Based out of the University of Toronto, Chematria represents an innovative and potentially industry-altering piece of software that analyzes the effectiveness of both existing and hypothetical drugs. The technology’s artificial intelligence allows the program to evaluate in a matter of days masses of data that would take the human brain years to analyze. It’s an impressive program that takes an equally impressive supercomputer to run—the largest supercomputer in Canada, loaded with millions of data points designed to pinpoint the most effective drugs against diseases such as multiple sclerosis, leukaemia, and, most recently, ebola.
One of the biggest names in Toronto’s tech community, InteraXon is making waves in technology controlled by brainpower alone. Supported by a diverse team headed by Ariel Garten—neuroscientist, psychotherapist, and fashion designer—the company produces a nifty piece called the Muse, a headset that senses brainwaves and converts them into digital signals that can influence everything from electronics to brain-powered beer taps. Garnering interest and support from a wide range of industries (including Ashton Kutcher?!), InteraXon recently signed a deal with Indigo and has sold upwards of 5,000 Muse headsets since its launch in May 2014.
Formerly known as Bionym, Nymi is another wearable-tech company boasting big potential with over $14 million in funding for its namesake product: a wristwatch that taps into its wearer’s unique cardiac rhythm as an alternative to traditional passwords and PINs—keeping your personal information close to your heart, so to speak. In an age of identity theft and security breaches, the wristwatch presents some interesting implications for how we interact with our everyday devices, and how we can access the information stored in them. RBC agrees: in late 2014, they partnered with Nymi to roll out their PayBand pilot project allowing clients and staff to charge purchases to their credit card using their heartbeat as their PIN.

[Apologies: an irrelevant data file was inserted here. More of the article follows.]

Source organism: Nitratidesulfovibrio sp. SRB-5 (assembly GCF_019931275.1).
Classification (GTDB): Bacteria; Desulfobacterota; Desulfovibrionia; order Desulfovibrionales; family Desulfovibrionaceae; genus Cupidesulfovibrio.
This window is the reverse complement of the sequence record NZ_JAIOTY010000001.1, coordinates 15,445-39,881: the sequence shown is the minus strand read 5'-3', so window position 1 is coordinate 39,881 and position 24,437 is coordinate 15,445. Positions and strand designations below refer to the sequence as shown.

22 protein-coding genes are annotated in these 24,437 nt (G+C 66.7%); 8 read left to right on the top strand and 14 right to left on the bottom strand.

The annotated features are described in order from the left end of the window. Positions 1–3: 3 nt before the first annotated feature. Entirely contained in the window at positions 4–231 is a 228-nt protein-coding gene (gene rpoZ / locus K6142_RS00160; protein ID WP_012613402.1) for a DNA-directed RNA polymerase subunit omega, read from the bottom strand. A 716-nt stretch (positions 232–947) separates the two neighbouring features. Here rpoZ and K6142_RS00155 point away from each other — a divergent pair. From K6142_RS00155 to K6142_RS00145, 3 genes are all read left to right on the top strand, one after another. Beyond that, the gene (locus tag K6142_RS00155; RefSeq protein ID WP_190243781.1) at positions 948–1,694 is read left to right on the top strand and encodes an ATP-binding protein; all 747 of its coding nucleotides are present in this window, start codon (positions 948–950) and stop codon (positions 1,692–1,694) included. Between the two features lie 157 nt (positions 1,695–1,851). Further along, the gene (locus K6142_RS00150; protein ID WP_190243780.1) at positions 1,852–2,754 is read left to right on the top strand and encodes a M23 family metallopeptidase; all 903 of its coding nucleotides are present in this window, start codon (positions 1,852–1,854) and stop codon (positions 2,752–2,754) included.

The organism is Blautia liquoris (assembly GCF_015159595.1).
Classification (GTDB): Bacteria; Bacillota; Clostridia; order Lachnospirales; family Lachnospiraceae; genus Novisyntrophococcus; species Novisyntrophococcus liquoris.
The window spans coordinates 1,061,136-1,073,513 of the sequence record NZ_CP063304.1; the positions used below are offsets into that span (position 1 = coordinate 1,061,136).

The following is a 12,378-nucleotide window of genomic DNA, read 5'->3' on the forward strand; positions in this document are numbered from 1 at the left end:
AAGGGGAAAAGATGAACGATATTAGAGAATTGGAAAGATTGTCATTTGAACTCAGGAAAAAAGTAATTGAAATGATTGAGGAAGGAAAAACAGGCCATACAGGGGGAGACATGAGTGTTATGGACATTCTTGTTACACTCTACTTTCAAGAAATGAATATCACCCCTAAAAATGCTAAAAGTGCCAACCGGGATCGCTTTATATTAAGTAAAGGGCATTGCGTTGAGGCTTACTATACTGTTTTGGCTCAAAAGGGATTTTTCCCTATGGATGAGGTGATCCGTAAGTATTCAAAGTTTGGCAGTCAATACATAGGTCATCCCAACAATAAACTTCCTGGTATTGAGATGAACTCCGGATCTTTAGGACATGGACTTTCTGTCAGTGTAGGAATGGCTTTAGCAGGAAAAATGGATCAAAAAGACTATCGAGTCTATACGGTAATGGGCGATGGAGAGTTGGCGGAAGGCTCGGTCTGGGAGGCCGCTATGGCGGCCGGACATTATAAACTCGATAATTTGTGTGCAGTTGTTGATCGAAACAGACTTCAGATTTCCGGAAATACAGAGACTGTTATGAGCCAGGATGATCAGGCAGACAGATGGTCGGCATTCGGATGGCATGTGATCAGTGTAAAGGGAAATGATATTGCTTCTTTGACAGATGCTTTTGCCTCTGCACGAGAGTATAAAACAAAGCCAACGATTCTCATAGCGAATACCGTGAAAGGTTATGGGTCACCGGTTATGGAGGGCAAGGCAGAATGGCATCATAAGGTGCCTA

Imagine a remix of Instagram and MyFitnessPal. Well, co-founders Garret Gottlieb and Phil Jacobson did, and named it PumpUp. Latching onto the health and fitness trend, the app is a photo-based social network designed to motivate users to maintain an active lifestyle. In addition to posting and commenting on progress photos, users can also access custom workouts, track progress and activities, and receive fitness coaching. Winning over $2.4 million in funding and gathering over a million users within six months, PumpUp shows no sign of slowing as it secures big-name industry partners and continues expanding its team.
Balancing books, organizing receipts, invoicing clients… It’s a tedious but necessary part of running a business. Founded in 2003, Freshbooks is an innovative tool that seamlessly micromanages small business finances, from creating timesheets to tracking profits and losses. Since its launch, the app has spread across over 120 countries and attracted over five million users with its user-friendly interface and efficient service. Another reason to like Freshbooks? Co-founder and CEO Mike McDerment is a stout supporter of the Canadian startup industry: every week, he has dinner with a different aspiring entrepreneur he wants to help achieve their goals.
Sara Menuck | Guest Writer
Armed with an honours degree in Professional Writing and a personal vendetta against the misplaced apostrophe, Sara is a creative writer, meticulous editor, and self-professed Netflix addict.